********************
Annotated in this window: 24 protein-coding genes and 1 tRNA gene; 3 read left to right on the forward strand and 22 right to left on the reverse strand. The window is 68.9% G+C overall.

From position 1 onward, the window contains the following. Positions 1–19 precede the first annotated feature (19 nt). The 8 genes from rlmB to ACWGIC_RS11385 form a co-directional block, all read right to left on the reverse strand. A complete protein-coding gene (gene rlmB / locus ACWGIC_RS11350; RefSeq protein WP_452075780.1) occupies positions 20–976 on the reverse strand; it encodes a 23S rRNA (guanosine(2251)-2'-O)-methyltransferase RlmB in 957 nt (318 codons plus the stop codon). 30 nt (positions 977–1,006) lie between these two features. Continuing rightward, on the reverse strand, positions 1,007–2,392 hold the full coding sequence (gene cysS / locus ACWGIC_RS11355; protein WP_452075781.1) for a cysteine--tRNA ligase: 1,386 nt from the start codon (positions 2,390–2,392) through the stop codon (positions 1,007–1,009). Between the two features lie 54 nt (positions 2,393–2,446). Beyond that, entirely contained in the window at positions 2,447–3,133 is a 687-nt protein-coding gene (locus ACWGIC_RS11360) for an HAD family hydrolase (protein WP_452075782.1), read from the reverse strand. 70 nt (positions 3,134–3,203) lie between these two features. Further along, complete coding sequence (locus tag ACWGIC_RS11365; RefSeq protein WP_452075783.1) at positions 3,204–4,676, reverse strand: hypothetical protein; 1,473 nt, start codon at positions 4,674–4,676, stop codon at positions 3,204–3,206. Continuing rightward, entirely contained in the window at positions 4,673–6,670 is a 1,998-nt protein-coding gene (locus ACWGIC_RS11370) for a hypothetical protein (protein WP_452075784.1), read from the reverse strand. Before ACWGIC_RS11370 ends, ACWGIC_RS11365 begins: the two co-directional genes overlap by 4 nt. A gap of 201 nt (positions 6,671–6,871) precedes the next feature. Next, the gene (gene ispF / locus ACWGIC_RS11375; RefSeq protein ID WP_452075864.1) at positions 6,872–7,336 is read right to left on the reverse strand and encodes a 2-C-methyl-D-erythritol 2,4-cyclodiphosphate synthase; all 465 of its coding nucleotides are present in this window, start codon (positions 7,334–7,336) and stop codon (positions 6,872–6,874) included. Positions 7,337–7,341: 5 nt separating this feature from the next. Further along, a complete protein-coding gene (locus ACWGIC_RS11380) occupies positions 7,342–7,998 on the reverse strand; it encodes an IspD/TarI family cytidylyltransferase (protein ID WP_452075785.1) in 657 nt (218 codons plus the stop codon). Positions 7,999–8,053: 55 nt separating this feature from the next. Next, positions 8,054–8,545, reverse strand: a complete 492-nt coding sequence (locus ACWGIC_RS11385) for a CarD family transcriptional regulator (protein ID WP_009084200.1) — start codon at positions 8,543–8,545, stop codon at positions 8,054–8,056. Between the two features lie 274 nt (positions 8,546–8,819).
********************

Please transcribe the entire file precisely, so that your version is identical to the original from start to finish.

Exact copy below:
Annotated in this window: 24 protein-coding genes and 1 tRNA gene; 3 read left to right on the forward strand and 22 right to left on the reverse strand. The window is 68.9% G+C overall.

From position 1 onward, the window contains the following. Positions 1–19 precede the first annotated feature (19 nt). The 8 genes from rlmB to ACWGIC_RS11385 form a co-directional block, all read right to left on the reverse strand. A complete protein-coding gene (gene rlmB / locus ACWGIC_RS11350; RefSeq protein WP_452075780.1) occupies positions 20–976 on the reverse strand; it encodes a 23S rRNA (guanosine(2251)-2'-O)-methyltransferase RlmB in 957 nt (318 codons plus the stop codon). 30 nt (positions 977–1,006) lie between these two features. Continuing rightward, on the reverse strand, positions 1,007–2,392 hold the full coding sequence (gene cysS / locus ACWGIC_RS11355; protein WP_452075781.1) for a cysteine--tRNA ligase: 1,386 nt from the start codon (positions 2,390–2,392) through the stop codon (positions 1,007–1,009). Between the two features lie 54 nt (positions 2,393–2,446). Beyond that, entirely contained in the window at positions 2,447–3,133 is a 687-nt protein-coding gene (locus ACWGIC_RS11360) for an HAD family hydrolase (protein WP_452075782.1), read from the reverse strand. 70 nt (positions 3,134–3,203) lie between these two features. Further along, complete coding sequence (locus tag ACWGIC_RS11365; RefSeq protein WP_452075783.1) at positions 3,204–4,676, reverse strand: hypothetical protein; 1,473 nt, start codon at positions 4,674–4,676, stop codon at positions 3,204–3,206. Continuing rightward, entirely contained in the window at positions 4,673–6,670 is a 1,998-nt protein-coding gene (locus ACWGIC_RS11370) for a hypothetical protein (protein WP_452075784.1), read from the reverse strand. Before ACWGIC_RS11370 ends, ACWGIC_RS11365 begins: the two co-directional genes overlap by 4 nt. A gap of 201 nt (positions 6,671–6,871) precedes the next feature. Next, the gene (gene ispF / locus ACWGIC_RS11375; RefSeq protein ID WP_452075864.1) at positions 6,872–7,336 is read right to left on the reverse strand and encodes a 2-C-methyl-D-erythritol 2,4-cyclodiphosphate synthase; all 465 of its coding nucleotides are present in this window, start codon (positions 7,334–7,336) and stop codon (positions 6,872–6,874) included. Positions 7,337–7,341: 5 nt separating this feature from the next. Further along, a complete protein-coding gene (locus ACWGIC_RS11380) occupies positions 7,342–7,998 on the reverse strand; it encodes an IspD/TarI family cytidylyltransferase (protein ID WP_452075785.1) in 657 nt (218 codons plus the stop codon). Positions 7,999–8,053: 55 nt separating this feature from the next. Next, positions 8,054–8,545, reverse strand: a complete 492-nt coding sequence (locus ACWGIC_RS11385) for a CarD family transcriptional regulator (protein ID WP_009084200.1) — start codon at positions 8,543–8,545, stop codon at positions 8,054–8,056. Between the two features lie 274 nt (positions 8,546–8,819).